Two newcomers, Sens. Rand Paul of Kentucky and Ted Cruz of Texas, are the hottest figures in the dominant conservative wing of the Republican Party. In markedly different ways, they both claim to be the heirs to the party’s contemporary patron saint, Ronald Reagan.
In a short time, these first-term lawmakers have electrified elements of the party’s base and rattled the Senate establishment. The top two Republican leaders in the chamber, Mitch McConnell of Kentucky and John Cornyn of Texas, have had to defer to the political popularity of their junior colleagues.
Both are outside the party mainstream, rock stars in selective conservative circles, with an eye on the 2016 presidential nomination and on each other.
They are also profoundly different in style and substance. They reflect a party and movement that are struggling to reshape themselves despite internal contradictions.
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In the next presidential race, conservatives are determined to tap one of their own. Perhaps someone else will emerge, but for now – to borrow an analogy from college basketball’s March Madness – Paul, 51, and Cruz, 43, would be the top two seeds in the conservative bracket.
They are a vivid contrast. Paul is more collegial, less ornery than his father, Ron, a former Texas congressman and presidential candidate. Cruz is off-the-charts smart, a champion debater and an in-your-face politician. He is the most unpopular member of the Senate Republican Caucus, a badge of honor with grassroots conservatives.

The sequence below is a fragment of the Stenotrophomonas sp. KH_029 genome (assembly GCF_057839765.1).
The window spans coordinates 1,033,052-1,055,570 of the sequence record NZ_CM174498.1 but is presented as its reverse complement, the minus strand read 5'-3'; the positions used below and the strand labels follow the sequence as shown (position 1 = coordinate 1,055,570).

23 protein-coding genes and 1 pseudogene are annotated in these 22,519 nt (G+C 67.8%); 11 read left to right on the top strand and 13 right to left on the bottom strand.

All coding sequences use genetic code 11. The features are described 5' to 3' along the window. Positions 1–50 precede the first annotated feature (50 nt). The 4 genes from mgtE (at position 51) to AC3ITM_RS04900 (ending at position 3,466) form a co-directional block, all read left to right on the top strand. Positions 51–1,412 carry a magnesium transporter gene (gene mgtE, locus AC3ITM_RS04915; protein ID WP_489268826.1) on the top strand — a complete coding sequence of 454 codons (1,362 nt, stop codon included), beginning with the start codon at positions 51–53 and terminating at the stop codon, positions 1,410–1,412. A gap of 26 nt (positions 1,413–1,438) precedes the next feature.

Paul, building on his father’s campaign, has much more of a network around the country. Cruz can light up a stage, and is more likely to energize social conservatives.
The policy differences between the two self-styled movement conservatives are equally striking. Paul is a libertarian, suspicious of almost any government; Cruz espouses a more muscular conservatism, bending policies and programs to a right-wing agenda. He envisions awakening what he believes to be a dormant conservative majority.
The Kentucky lawmaker wants to remake the Republican Party by reaching out to its disparate elements. He has courted black voters and last week took his critique of President Obama’s domestic eavesdropping to the University of California at Berkeley, the mecca of the American left. He has called for “leniency” for Edward Snowden, who leaked documents about the National Security Agency’s huge spying operations at home and abroad.
Cruz and Paul are even further apart when it comes to foreign policy. Cruz is a national-security hard-liner. In a speech in December, he lamented that the United States under Obama “is receding from a global leadership.” He sounds like a neoconservative.
Paul, though, is contemptuous of the interventionist neoconservatives, a school of thought that, he said, “beats its chest and seeks to spread worldwide enlightenment.” War, he said, is their “preferred option.” He wants the U.S. to stop playing global cop. Last week he was one of only 17 senators who refused to sign a politically appealing resolution warning Iran of consequences if it doesn’t abandon its nuclear designs.
Look for Cruz to moderate his views as rank-and-file conservatives, exhausted by more than a decade of war, move closer to Paul’s neo-isolationist views.
And look for both to invoke the Gipper as the inspiration for their 2016 candidacies.
“Cruz and Paul represent two big strains of American conservatism,” said Craig Shirley, a former Reagan adviser and author of books on the 40th president. “Ironically, both can find solace in Reagan’s words and deeds.”
Reagan once called libertarianism “the very heart and soul of conservatism.” He also favored a muscular national defense (though he regretted his decision to commit forces to Lebanon) and an activist conservative government.
Between Paul and Cruz, Shirley said, “somewhere in the middle is Reagan.”